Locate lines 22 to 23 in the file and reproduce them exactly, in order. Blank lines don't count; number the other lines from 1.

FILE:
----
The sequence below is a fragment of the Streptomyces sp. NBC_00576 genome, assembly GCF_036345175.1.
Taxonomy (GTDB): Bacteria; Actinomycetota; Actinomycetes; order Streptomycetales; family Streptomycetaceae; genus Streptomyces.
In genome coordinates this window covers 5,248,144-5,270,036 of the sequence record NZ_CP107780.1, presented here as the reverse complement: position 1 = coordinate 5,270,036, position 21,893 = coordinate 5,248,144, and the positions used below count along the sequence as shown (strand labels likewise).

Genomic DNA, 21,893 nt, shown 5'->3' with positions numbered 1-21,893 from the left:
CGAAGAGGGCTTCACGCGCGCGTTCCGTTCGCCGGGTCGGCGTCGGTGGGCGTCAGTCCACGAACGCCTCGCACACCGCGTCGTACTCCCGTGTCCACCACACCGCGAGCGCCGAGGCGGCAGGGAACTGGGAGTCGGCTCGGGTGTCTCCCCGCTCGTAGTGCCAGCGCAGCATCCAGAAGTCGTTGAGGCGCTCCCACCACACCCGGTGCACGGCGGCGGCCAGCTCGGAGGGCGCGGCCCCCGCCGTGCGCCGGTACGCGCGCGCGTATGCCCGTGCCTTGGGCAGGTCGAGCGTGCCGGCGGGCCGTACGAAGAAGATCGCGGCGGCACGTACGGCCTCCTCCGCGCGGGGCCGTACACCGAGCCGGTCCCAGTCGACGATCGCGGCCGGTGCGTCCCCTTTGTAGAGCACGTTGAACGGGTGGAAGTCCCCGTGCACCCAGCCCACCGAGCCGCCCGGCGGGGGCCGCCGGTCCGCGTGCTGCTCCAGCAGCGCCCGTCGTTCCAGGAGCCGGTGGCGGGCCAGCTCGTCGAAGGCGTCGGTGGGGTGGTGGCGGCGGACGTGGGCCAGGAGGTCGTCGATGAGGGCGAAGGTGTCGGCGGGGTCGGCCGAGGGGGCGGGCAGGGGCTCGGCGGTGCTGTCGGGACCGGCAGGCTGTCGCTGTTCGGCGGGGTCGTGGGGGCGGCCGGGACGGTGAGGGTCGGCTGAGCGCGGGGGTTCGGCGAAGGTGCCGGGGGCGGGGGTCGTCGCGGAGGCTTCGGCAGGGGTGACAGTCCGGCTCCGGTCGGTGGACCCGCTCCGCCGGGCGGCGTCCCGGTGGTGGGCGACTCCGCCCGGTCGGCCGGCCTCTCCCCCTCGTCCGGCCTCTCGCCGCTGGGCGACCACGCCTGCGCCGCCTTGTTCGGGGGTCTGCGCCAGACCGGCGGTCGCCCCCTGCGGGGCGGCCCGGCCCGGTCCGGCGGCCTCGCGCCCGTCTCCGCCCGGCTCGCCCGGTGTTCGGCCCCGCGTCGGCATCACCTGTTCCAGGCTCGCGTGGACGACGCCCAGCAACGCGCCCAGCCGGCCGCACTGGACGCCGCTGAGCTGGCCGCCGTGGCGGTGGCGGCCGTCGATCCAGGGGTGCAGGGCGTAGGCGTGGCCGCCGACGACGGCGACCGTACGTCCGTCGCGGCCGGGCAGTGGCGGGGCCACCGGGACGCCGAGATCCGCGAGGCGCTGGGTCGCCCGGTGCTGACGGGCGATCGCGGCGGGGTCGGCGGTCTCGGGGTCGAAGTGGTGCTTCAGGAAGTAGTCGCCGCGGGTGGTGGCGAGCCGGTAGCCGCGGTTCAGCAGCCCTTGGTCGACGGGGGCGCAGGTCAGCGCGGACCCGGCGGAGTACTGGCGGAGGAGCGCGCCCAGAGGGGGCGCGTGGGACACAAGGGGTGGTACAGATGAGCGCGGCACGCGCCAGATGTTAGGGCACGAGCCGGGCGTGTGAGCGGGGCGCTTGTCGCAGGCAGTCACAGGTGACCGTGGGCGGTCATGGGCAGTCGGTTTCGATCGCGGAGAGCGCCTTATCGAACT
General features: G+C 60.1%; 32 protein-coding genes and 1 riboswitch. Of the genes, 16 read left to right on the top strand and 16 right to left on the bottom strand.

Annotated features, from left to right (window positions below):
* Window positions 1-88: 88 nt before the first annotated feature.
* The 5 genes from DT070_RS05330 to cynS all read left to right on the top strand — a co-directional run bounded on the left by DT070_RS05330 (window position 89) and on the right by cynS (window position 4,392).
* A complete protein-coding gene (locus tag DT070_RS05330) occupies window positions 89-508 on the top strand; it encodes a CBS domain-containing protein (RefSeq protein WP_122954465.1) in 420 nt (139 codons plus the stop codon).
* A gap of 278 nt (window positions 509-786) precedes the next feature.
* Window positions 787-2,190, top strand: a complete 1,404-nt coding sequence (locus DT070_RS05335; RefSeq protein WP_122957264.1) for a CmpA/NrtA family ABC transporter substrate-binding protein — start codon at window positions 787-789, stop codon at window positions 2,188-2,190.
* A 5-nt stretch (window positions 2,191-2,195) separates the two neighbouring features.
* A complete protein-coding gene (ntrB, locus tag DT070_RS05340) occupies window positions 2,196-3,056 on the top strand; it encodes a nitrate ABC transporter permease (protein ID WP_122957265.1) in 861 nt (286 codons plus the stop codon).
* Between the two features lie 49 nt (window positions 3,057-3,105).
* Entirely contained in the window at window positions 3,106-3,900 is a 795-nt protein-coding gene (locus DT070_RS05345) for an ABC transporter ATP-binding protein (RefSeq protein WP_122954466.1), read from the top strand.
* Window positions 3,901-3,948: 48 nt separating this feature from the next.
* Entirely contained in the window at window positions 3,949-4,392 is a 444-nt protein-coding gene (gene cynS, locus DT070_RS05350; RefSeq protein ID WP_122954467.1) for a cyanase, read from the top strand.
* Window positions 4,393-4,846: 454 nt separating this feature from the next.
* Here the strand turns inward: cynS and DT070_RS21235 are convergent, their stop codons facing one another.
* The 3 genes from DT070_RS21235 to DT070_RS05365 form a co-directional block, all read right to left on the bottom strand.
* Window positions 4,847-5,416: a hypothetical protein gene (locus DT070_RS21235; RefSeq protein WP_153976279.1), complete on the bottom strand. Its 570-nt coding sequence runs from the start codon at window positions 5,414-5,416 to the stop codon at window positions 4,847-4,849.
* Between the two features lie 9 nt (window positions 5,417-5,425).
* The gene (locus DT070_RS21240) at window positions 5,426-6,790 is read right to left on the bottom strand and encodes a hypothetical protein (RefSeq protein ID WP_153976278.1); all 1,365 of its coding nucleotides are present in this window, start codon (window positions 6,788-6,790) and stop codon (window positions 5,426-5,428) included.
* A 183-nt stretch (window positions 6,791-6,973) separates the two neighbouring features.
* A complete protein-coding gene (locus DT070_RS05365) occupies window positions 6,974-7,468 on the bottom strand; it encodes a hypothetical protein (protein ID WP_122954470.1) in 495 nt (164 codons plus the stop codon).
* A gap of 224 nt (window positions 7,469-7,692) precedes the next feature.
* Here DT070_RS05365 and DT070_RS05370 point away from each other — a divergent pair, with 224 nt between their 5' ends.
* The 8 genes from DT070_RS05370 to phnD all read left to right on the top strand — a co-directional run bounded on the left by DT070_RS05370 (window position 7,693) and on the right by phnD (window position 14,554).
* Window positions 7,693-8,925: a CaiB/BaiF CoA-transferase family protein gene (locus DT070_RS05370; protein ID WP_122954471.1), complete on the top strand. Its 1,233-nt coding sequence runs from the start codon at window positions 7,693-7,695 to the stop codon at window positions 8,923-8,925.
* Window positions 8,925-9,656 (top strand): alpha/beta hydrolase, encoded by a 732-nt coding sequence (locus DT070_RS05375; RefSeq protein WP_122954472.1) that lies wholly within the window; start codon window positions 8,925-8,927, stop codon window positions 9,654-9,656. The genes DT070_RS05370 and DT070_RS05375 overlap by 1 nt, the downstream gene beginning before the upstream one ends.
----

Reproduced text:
* Window positions 4,847-5,416: a hypothetical protein gene (locus DT070_RS21235; RefSeq protein WP_153976279.1), complete on the bottom strand. Its 570-nt coding sequence runs from the start codon at window positions 5,414-5,416 to the stop codon at window positions 4,847-4,849.
* Between the two features lie 9 nt (window positions 5,417-5,425).